Psychiatry & Neurology

Model of Traumatic Brain Injury & Spinal Cord Injury  

Neurological injury accounts for around 70% of traffic accident injuries and remains an important factor causing pain, disability and even death. Spinal cord injury (SCI) and traumatic brain injury (TBI) are serious injuries to the nervous system injuries with high disability rate and mortality rate. However, there are currently no effective neuroprotective agents for TBI treatment. In order to further understand the pathophysiology of SCI and TBI and evaluate the neuroprotective effect of drugs, it is necessary to establish suitable animal models that simulate TBI or SCI.

Our Models for TBI / SCI - Controlled Cortical Impact (CCI) Model

Greentech provides controlled cortical impact model to mimic TBI or SCI in humans, which is currently one of the most used models due to high reproducibility.

Induction: spinal cord injury or traumatic brain injury is achieved with a controlled impact device. Subsequently, the skull defect is repaired and the incision is closed.

Advantages: high clinical similarity; high reproducibility; controlled impact strength, depth and duration

Animal Species

Mice, SD rats

Clinical Assessment of TBI Model

(1) Blood pressure

(2) Body temperature

(3) Neurological Severity Scores, NSS

(4) Rotarod test, gait analysis

(5) Histopathology: m-cresol purple staining, pathological diagnosis

Clinical Assessment of SCI Model

(1) Motor behavioral assessments (BBB)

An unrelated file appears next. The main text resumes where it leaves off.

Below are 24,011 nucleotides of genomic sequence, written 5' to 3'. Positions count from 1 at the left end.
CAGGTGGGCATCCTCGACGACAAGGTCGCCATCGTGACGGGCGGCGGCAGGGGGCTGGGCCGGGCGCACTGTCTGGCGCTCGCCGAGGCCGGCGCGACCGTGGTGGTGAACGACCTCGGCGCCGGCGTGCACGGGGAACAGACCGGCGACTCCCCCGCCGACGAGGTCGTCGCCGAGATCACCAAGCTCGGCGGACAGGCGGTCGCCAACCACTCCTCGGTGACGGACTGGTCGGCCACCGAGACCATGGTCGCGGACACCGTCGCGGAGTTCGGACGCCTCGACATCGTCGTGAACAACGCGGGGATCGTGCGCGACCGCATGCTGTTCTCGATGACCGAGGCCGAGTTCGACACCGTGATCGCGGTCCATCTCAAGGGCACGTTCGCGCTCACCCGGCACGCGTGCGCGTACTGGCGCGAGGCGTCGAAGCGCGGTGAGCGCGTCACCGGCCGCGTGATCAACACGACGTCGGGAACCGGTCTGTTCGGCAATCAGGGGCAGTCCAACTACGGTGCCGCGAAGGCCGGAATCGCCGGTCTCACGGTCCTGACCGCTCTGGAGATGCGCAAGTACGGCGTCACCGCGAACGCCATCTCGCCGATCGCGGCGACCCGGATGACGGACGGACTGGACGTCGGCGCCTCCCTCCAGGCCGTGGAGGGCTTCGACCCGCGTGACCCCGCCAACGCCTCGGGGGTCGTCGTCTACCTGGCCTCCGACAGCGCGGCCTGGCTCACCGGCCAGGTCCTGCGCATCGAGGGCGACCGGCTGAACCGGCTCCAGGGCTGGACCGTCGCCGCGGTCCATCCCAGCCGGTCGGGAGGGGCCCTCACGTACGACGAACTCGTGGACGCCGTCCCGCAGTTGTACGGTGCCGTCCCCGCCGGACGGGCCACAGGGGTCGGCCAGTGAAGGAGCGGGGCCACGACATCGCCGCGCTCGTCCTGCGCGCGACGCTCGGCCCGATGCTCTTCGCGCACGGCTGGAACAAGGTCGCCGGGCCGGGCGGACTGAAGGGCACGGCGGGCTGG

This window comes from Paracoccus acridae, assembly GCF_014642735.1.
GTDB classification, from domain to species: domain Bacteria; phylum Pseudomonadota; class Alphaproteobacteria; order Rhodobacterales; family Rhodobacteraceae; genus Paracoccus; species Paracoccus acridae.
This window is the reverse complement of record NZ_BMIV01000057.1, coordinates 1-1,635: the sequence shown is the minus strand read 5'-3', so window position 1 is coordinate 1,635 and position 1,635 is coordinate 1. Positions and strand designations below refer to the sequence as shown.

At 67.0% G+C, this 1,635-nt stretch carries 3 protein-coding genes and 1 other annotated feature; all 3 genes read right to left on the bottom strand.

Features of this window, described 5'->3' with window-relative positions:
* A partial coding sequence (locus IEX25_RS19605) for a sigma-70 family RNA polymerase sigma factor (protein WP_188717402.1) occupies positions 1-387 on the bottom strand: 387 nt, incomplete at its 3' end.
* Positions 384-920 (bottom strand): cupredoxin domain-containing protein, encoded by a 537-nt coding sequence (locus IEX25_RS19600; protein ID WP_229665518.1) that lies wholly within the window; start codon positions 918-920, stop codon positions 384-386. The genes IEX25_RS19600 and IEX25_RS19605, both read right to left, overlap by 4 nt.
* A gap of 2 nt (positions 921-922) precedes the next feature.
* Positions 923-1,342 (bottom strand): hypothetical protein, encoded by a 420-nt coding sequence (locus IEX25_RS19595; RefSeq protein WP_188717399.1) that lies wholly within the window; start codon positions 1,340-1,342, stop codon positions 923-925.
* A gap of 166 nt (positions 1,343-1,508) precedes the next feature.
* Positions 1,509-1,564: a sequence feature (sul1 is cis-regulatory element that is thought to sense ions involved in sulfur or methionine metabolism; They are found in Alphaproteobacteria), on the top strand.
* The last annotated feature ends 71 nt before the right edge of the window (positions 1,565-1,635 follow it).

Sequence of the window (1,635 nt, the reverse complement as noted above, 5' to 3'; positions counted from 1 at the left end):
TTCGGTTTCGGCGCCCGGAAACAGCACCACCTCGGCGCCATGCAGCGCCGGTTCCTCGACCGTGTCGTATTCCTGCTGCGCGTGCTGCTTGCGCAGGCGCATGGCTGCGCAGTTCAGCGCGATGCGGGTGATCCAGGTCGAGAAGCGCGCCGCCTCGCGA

(2) Immunohistochemistry staining

(5) Histopathology: H&E staining, pathological diagnosis

Equipped with neurobehavioral evaluation, histopathology and other supporting facilities
Extensive experience in building animal models of neurological disorders
Experienced neurologic researchers and full-time veterinarians lead the team


Request a quote now, or email us at to inquire about our services or obtain a quote for your project.


1. Wang Y Q, Wang L, Zhang M Y, et al. Necrostatin-1 suppresses autophagy and apoptosis in mice traumatic brain injury model[J]. Neurochemical research, 2012, 37(9): 1849-1858.

2. Campos-Pires R, Armstrong S P, Sebastiani A, et al. Xenon improves neurological outcome and reduces secondary injury following trauma in an in vivo model of traumatic brain injury[J]. Critical care medicine, 2015, 43(1): 149.

3. Hiruma S, Otsuka K, Satou T, et al. Simple and reproducible model of rat spinal cord injury induced by a controlled cortical impact device[J]. Neurological research, 1999, 21(3): 313-323.